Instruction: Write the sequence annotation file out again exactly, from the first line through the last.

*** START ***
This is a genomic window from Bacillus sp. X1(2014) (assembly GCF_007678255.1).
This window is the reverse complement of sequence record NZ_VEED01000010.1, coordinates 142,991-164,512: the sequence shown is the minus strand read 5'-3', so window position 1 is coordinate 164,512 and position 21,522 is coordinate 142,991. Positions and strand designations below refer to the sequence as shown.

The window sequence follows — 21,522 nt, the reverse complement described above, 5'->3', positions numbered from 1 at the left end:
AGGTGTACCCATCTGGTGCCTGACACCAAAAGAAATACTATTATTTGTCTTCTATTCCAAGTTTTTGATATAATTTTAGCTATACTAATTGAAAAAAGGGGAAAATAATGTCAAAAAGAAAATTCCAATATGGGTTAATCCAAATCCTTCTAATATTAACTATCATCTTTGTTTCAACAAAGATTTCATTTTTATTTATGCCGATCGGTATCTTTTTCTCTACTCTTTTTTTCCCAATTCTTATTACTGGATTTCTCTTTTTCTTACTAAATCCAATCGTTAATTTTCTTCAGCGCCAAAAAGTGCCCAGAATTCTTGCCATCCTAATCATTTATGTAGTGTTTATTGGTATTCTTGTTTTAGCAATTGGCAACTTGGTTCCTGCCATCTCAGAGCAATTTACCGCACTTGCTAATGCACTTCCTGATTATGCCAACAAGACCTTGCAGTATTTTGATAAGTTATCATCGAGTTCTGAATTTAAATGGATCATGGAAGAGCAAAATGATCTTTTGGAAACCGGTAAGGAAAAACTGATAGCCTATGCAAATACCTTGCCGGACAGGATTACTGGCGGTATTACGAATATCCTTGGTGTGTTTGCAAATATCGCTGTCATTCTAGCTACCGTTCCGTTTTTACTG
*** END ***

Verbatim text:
This is a genomic window from Bacillus sp. X1(2014) (assembly GCF_007678255.1).
This window is the reverse complement of sequence record NZ_VEED01000010.1, coordinates 142,991-164,512: the sequence shown is the minus strand read 5'-3', so window position 1 is coordinate 164,512 and position 21,522 is coordinate 142,991. Positions and strand designations below refer to the sequence as shown.

The window sequence follows — 21,522 nt, the reverse complement described above, 5'->3', positions numbered from 1 at the left end:
AGGTGTACCCATCTGGTGCCTGACACCAAAAGAAATACTATTATTTGTCTTCTATTCCAAGTTTTTGATATAATTTTAGCTATACTAATTGAAAAAAGGGGAAAATAATGTCAAAAAGAAAATTCCAATATGGGTTAATCCAAATCCTTCTAATATTAACTATCATCTTTGTTTCAACAAAGATTTCATTTTTATTTATGCCGATCGGTATCTTTTTCTCTACTCTTTTTTTCCCAATTCTTATTACTGGATTTCTCTTTTTCTTACTAAATCCAATCGTTAATTTTCTTCAGCGCCAAAAAGTGCCCAGAATTCTTGCCATCCTAATCATTTATGTAGTGTTTATTGGTATTCTTGTTTTAGCAATTGGCAACTTGGTTCCTGCCATCTCAGAGCAATTTACCGCACTTGCTAATGCACTTCCTGATTATGCCAACAAGACCTTGCAGTATTTTGATAAGTTATCATCGAGTTCTGAATTTAAATGGATCATGGAAGAGCAAAATGATCTTTTGGAAACCGGTAAGGAAAAACTGATAGCCTATGCAAATACCTTGCCGGACAGGATTACTGGCGGTATTACGAATATCCTTGGTGTGTTTGCAAATATCGCTGTCATTCTAGCTACCGTTCCGTTTTTACTG